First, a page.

Tuesday, December 18, 2007
Posted by D. Daniel Sokol
Standard setting and antitrust remains a hot topic. Indeed, today there is an ABA Antitrust Section brownbag on Standard-Setting in the US: What's at Stake in the Rambus Case? Adding to the academic literature on this topic are François Lévêque (professor of law and economics at the Ecole des mines de Paris) and Yann Ménière (research fellow at Cerna, Ecole Nationale des mines de Paris) with their paper Licensing Commitments in Standard Setting Organizations.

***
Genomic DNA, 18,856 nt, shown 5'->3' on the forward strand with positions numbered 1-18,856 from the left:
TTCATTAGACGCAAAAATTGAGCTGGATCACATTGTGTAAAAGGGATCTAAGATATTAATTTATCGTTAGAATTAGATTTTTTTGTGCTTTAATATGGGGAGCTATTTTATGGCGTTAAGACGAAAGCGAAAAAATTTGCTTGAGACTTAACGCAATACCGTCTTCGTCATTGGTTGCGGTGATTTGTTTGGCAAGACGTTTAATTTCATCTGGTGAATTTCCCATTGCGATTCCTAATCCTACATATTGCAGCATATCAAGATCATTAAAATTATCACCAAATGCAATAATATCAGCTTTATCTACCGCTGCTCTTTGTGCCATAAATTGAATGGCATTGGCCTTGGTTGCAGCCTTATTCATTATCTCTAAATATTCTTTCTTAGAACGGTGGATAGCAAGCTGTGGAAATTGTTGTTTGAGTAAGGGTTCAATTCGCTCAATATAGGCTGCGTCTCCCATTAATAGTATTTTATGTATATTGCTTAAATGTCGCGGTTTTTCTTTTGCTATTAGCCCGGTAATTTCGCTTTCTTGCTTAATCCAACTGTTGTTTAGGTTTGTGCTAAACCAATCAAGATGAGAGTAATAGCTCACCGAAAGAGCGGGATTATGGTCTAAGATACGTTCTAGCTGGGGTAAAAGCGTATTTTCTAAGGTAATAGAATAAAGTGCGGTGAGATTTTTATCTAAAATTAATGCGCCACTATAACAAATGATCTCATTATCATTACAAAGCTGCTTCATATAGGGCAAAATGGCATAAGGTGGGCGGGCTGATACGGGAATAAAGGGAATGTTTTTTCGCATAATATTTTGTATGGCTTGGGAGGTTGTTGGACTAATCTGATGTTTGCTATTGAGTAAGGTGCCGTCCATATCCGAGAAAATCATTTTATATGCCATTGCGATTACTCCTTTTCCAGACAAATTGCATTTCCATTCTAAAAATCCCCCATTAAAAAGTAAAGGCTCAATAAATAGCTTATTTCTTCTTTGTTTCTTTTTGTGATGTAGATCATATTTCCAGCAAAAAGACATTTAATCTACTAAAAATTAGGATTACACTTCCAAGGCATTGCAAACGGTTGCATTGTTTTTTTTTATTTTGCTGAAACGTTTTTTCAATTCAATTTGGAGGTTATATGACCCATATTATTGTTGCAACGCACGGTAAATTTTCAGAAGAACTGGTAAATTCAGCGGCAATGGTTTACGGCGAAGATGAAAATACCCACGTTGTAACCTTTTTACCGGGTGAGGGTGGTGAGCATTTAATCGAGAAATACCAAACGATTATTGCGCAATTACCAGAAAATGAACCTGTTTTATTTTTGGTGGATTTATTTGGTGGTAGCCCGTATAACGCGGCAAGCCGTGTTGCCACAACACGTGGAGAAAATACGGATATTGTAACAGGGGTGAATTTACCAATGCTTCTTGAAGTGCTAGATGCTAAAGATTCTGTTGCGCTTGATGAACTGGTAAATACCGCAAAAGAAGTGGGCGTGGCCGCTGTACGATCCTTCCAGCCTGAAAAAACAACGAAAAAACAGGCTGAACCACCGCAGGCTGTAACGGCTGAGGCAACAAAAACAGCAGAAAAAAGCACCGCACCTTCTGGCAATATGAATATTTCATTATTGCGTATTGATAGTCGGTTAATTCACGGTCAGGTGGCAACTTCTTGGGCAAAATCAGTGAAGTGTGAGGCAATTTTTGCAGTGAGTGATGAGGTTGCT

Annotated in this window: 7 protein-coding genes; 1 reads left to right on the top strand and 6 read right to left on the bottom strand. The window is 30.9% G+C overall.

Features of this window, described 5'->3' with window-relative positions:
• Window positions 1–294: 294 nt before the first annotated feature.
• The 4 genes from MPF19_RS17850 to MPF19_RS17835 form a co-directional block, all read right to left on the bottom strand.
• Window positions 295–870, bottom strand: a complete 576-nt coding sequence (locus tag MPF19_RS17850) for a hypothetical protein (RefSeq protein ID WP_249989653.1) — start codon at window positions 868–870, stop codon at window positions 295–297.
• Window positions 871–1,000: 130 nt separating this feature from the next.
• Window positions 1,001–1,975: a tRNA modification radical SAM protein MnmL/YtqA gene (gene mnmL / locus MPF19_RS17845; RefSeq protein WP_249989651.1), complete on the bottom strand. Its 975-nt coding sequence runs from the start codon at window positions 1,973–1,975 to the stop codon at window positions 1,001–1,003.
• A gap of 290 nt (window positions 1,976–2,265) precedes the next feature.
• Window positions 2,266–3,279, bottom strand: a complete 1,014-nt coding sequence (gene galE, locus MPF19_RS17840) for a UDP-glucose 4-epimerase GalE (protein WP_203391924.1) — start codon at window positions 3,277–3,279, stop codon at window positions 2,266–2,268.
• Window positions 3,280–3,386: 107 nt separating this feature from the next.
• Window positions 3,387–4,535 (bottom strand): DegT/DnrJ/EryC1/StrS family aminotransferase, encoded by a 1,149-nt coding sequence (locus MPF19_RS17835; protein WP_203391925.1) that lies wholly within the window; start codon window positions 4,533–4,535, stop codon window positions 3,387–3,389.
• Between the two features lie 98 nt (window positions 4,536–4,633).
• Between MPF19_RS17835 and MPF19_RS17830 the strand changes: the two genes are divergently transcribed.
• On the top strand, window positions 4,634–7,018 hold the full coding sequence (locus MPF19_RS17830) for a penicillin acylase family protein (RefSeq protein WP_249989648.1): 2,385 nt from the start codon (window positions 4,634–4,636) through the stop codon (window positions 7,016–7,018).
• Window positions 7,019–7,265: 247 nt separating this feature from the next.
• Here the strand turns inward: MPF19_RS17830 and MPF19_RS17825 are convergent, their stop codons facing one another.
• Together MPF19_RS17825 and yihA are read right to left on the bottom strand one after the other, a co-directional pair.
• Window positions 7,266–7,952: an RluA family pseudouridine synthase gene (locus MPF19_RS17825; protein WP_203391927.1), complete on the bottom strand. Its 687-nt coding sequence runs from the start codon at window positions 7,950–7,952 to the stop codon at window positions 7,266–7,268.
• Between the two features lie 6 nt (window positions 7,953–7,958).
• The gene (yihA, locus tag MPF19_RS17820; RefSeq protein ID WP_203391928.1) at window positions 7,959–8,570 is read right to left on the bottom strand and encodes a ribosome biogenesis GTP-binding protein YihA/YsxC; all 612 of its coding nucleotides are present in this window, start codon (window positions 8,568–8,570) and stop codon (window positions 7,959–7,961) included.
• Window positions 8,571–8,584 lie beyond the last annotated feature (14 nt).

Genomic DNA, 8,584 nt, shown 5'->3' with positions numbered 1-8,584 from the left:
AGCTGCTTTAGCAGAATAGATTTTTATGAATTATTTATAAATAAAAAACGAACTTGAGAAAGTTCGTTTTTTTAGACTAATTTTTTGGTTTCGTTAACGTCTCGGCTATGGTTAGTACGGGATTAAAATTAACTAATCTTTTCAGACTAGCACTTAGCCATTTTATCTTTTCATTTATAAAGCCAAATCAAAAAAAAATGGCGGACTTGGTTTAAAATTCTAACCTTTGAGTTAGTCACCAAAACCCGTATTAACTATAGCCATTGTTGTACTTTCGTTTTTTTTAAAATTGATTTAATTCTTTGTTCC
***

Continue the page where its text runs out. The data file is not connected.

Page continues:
ABSTRACT: This paper compares three possible procedures for the licensing of patents reading on a technology standard. In the first scenario the licensor fixes its royalties once manufacturers have entered the market for standard compliant products. In two alternative scenarios the licensor commits on a royalty level or on a royalty cap before manufacturers enter that market. The licensor's choice between the three procedures depends on a trade-off between the uncertainty it faces on the expected demand for standard compliant products, and a hold-up effect that deters the entry of manufacturers when royalties are set ex post. We show that the first scenario is always dominated by the royalty cap and can be dominated by the commitment on a royalty level. We derive several policy implications for standard setting policies and their antitrust treatment.